“It starts to tell us how active Mars is,” Banerdt says.
On Earth, there's a well-established relationship known as the Gutenberg-Richter law, which states that for each unit decrease in magnitude—or about a 32-fold decrease in the energy released—earthquake frequency increases by about 10 times. The same approximation also holds for the moon, Banerdt notes. So by monitoring the frequency of these tiny quakes, scientists might get an idea of how often they'd expect to see a larger one.
The tremor's curiously long length—which lasted about 10 minutes—may also hold clues to Mars' surface. Weber adds that the marsquakes look more like the seismic activity recorded on the moon by the Apollo missions than Earth's rumblings.
The difference may come down to how the worlds' soils vary, Weber explains. The moon's surface is dusted with regolith, a very fine-grained, jagged material formed from eons of meteor impacts and other wear and tear. On Earth, however, our active geology constantly weathers down small sand grains, which alters how our soils pack together. As a result, seismic waves percolate through the two worlds' uppermost layers differently. Signals that would appear on Earth as short, sharp bursts get far more smeared out on the moon.
Weber cautions that Mars's lengthy rumbles don't necessarily mean that its soil properties are the culprit. The InSight team is actively working to nail down the specifics.
“We had this library of tools already assembled to analyze the seismicity as it came in ... and it was a little bit frustrating that the first signals that we saw were not really appropriate to be ingested into those waiting tools,” says Weber. “But that just means more fun and more excitement for us, because we're going to have put together new tools.”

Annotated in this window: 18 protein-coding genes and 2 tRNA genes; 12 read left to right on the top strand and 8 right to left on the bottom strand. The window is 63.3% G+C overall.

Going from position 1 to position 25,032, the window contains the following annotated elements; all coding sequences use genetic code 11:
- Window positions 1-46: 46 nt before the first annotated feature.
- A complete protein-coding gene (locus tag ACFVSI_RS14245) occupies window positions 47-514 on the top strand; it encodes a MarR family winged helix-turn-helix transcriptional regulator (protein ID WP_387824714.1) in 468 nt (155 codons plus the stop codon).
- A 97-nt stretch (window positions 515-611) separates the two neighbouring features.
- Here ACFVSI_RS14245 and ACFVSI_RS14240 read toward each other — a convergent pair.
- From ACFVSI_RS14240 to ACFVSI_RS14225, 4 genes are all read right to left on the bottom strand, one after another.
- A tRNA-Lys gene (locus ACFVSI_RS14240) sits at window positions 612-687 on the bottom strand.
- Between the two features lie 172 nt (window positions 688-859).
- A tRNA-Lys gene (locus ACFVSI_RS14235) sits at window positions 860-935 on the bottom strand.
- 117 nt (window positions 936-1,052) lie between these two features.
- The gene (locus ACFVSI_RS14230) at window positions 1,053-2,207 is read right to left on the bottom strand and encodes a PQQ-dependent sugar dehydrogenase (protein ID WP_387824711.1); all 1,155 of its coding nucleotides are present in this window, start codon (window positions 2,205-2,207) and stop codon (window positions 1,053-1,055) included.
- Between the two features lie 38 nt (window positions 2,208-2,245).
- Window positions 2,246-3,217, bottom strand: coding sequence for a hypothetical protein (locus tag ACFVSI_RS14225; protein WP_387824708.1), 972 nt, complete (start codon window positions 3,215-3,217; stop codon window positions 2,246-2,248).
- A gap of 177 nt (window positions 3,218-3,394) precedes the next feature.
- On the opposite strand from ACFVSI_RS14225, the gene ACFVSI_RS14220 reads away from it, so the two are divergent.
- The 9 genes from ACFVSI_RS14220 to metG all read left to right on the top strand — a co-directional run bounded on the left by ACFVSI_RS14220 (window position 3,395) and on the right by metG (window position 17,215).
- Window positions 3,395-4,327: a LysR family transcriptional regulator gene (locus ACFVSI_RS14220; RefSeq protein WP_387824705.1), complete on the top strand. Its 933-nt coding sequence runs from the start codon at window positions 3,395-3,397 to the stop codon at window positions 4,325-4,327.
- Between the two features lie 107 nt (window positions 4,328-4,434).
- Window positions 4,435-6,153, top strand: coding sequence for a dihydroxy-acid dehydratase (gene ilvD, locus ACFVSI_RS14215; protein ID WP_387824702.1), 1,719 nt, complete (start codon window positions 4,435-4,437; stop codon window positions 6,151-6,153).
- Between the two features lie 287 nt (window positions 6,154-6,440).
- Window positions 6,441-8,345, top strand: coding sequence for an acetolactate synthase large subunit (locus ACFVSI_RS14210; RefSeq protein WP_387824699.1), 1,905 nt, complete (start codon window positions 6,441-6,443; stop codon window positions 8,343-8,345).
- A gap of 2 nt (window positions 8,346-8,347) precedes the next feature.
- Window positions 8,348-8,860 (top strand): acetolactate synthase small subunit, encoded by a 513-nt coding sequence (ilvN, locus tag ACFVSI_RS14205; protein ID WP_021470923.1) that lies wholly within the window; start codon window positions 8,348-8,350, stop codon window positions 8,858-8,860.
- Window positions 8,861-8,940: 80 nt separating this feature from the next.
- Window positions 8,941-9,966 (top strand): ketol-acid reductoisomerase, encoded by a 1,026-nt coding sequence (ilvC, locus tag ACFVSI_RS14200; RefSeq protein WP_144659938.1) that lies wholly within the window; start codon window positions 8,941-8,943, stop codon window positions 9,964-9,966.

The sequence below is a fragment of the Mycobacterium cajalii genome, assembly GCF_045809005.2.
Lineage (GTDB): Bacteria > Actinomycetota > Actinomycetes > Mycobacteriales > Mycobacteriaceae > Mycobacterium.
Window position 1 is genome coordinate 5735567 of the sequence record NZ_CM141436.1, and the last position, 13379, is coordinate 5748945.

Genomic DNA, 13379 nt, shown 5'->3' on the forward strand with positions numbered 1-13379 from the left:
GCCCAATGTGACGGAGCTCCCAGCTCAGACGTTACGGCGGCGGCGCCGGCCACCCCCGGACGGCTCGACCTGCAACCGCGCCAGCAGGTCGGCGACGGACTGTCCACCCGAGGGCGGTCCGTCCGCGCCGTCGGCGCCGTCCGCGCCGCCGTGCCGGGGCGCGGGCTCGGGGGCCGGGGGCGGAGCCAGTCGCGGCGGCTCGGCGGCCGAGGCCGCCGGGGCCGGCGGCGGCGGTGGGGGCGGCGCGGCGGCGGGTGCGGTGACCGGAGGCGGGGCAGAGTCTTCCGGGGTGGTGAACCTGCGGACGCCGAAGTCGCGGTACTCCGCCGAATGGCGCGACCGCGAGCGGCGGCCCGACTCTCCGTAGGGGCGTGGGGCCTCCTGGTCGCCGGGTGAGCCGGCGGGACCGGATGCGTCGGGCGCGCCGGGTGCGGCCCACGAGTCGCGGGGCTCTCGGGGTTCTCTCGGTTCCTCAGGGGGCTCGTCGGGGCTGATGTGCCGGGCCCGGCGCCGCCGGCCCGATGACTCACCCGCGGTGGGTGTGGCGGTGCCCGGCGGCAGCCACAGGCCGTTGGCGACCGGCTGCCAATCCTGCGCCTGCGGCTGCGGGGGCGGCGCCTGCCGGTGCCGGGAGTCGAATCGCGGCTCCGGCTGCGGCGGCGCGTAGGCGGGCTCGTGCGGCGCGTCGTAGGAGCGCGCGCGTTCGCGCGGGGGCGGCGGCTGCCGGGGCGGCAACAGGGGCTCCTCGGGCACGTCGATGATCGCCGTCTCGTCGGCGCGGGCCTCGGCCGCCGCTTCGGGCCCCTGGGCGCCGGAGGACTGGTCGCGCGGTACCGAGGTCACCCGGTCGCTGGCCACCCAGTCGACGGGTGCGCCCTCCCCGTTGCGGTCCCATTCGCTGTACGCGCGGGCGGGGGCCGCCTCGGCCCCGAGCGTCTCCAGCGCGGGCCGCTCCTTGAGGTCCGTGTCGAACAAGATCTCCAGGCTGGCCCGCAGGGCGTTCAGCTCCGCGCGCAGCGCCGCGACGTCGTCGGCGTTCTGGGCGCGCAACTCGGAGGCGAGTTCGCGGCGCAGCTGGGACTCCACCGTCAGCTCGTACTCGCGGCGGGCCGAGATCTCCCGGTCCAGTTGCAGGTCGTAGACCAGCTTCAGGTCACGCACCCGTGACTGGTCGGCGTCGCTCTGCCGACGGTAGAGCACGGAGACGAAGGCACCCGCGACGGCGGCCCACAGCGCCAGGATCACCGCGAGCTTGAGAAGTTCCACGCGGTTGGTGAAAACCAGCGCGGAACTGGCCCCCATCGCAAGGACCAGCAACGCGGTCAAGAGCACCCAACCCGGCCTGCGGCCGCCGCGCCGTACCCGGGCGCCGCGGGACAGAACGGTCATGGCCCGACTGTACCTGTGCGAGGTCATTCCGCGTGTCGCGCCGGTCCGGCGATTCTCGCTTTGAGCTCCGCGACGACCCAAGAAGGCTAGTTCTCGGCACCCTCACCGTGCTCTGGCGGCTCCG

Is there hope for more?
The longer that InSight runs, the more events it will see; if these first signals really are marsquakes, more data will confirm that. And Weber notes that InSight will almost certainly feel a meteor impact's jolt at some point during its mission, based on impact rates inferred from satellite observations.
“It’s just a matter of time that we see something else,” she says.
Regardless of what InSight finds, every bump and buzz it feels will add to our knowledge of the red planet, says Tanya Harrison, Mars scientist at Arizona State University. “It’s helping paint the picture that Mars is still an active place—and I think that’s a very different view than what we had even in the Viking days,” she says, referring to the 1970s missions that landed on the surface of Mars. “We’ve just been building incrementally onto this story.”
Each new experiment seems to suggest that the red orb is more complex than we ever thought, she notes: impact craters, landslides, shifting polar caps, and now even possible hints of activity from within the planet.
While scientists are thrilled about the event, they're even more excited about what's to come.
As Banerdt says, “Keep tuned in—I'm sure there'll be more now.”